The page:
An officer with the Ghana Prisons Service, Mary Martina Vumado has donated blood for more than thirty-five times. “When I was a child, I heard that when pregnant women go to deliver, most of them die due to loss of blood so I decided to be a voluntary blood donor.” she said.

For Delphinus Nordor, blood donation forms part of his Christian beliefs. He said “Blood donation is the best thing you can do for somebody because it’s better to share your blood than to shed it.”

Blood donor ‘contractors’

There exists a category of people who take advantage of relatives of patients who require blood by demanding payment for blood donated.  These ‘contractors’ throng health facilities ready to take advantage of desperate patients and their relatives, particularly those who come from outside Accra who may not know someone to donate blood on their behalf.

These ‘contractors’ charge the patient’s relatives between 50-60 cedis for each pint of blood they donate. But Public Relations Officer of NBS, Stephen Addai-Baah says they have put measures in place to ensure the perceived abuse of the system is curtailed. “We do not monetise blood donation.” Public Relations Officer of NBS said.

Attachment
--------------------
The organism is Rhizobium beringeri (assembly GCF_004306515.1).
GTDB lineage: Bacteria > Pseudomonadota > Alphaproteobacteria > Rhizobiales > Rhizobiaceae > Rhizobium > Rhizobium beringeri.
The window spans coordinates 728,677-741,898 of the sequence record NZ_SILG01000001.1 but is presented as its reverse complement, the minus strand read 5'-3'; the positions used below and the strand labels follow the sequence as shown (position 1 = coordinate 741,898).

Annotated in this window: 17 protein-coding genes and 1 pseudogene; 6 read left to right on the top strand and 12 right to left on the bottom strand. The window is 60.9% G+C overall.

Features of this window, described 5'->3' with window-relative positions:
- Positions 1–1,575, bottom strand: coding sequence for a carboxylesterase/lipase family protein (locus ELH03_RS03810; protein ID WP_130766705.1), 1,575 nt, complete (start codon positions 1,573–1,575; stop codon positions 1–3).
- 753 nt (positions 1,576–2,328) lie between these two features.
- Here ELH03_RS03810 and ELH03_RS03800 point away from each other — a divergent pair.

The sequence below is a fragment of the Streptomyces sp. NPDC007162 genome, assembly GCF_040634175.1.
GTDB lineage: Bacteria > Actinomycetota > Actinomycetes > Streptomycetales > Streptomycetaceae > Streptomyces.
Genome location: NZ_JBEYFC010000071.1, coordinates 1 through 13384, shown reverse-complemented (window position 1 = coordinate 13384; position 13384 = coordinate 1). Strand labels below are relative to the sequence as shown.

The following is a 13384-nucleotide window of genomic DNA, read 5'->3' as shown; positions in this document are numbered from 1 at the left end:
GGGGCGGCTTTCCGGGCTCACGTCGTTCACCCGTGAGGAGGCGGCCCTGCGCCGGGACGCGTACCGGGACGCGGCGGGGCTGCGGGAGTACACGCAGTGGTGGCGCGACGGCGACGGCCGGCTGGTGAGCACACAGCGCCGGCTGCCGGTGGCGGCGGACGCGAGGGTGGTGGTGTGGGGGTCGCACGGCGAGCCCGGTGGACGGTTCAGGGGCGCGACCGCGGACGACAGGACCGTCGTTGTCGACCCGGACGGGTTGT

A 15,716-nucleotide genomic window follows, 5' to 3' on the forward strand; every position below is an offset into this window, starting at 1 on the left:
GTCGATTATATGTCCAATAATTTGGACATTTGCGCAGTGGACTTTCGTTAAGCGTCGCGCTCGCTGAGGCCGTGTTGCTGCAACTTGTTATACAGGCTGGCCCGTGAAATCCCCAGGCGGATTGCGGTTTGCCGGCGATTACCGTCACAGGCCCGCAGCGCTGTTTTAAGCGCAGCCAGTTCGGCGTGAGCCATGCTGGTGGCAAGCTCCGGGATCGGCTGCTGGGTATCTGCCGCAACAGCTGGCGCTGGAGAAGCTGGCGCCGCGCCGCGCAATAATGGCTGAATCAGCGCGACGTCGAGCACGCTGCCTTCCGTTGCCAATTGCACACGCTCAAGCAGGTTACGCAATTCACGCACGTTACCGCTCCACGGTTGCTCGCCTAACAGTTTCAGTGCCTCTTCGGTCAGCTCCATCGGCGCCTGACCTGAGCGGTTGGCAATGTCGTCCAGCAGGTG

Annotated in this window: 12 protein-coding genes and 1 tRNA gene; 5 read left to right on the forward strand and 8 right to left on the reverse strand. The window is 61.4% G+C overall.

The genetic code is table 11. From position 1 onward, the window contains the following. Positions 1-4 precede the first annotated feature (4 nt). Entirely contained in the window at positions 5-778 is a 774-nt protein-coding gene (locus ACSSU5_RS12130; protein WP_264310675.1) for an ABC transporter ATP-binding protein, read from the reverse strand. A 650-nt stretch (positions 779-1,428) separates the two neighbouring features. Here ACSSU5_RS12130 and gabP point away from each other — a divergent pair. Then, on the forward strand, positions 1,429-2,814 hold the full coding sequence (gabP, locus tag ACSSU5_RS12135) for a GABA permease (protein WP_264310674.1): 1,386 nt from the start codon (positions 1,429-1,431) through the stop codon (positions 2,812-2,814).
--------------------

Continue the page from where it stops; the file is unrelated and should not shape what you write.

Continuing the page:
He added, that blood is never sold in Ghana, but patients pay a processing fee of 50 to 200 Ghana cedis (about $11 to $45), to cover expenses. Patients who cannot pay the processing fee but who urgently need a blood transfusion do receive one, but they must arrange to pay the fee at a later date.

Increased stocks may also be needed to support COVID-19 patients with severe sepsis or requiring extracorporeal membrane oxygenation support.

With the Covid-19 pandemic still affecting health systems worldwide, a clear, proactive and consistent communication strategy is key to addressing and overcoming donor anxiety and fears which often stem from lack of awareness or misinformation.

Also, regular voluntary non-remunerated blood donation is a key component for any successful blood programme. Donor retention is therefore important in further improving the safety and quality of the blood supply.

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The author Beryl Ernestina Richter is a fellow of the Africa Women Journalism Project. This report is supported by the Africa Women Journalism Project (AWJP) in partnership with the International Center for Journalists (ICFJ). The writer can be reached via richhterberyl54@gmail.com